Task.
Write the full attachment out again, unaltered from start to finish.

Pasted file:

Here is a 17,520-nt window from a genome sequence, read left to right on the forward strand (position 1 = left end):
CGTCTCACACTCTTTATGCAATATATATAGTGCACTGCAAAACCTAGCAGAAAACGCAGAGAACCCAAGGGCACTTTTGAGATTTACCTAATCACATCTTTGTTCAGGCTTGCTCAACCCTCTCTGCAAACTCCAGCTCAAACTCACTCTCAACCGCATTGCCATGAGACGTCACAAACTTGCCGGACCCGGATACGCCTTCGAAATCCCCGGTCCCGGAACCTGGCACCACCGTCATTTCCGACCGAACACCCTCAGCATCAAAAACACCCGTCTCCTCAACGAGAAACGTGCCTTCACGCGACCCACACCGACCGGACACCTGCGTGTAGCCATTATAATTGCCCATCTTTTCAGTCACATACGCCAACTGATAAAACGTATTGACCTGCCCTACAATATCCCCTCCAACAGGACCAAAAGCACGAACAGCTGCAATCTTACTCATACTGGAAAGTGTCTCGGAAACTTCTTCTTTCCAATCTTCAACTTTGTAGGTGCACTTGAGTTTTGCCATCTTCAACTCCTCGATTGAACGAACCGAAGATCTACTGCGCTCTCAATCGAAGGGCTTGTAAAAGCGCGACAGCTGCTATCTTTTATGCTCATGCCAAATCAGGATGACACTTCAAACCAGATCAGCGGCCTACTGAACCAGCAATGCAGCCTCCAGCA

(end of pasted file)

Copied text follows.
Here is a 17,520-nt window from a genome sequence, read left to right on the forward strand (position 1 = left end):
CGTCTCACACTCTTTATGCAATATATATAGTGCACTGCAAAACCTAGCAGAAAACGCAGAGAACCCAAGGGCACTTTTGAGATTTACCTAATCACATCTTTGTTCAGGCTTGCTCAACCCTCTCTGCAAACTCCAGCTCAAACTCACTCTCAACCGCATTGCCATGAGACGTCACAAACTTGCCGGACCCGGATACGCCTTCGAAATCCCCGGTCCCGGAACCTGGCACCACCGTCATTTCCGACCGAACACCCTCAGCATCAAAAACACCCGTCTCCTCAACGAGAAACGTGCCTTCACGCGACCCACACCGACCGGACACCTGCGTGTAGCCATTATAATTGCCCATCTTTTCAGTCACATACGCCAACTGATAAAACGTATTGACCTGCCCTACAATATCCCCTCCAACAGGACCAAAAGCACGAACAGCTGCAATCTTACTCATACTGGAAAGTGTCTCGGAAACTTCTTCTTTCCAATCTTCAACTTTGTAGGTGCACTTGAGTTTTGCCATCTTCAACTCCTCGATTGAACGAACCGAAGATCTACTGCGCTCTCAATCGAAGGGCTTGTAAAAGCGCGACAGCTGCTATCTTTTATGCTCATGCCAAATCAGGATGACACTTCAAACCAGATCAGCGGCCTACTGAACCAGCAATGCAGCCTCCAGCA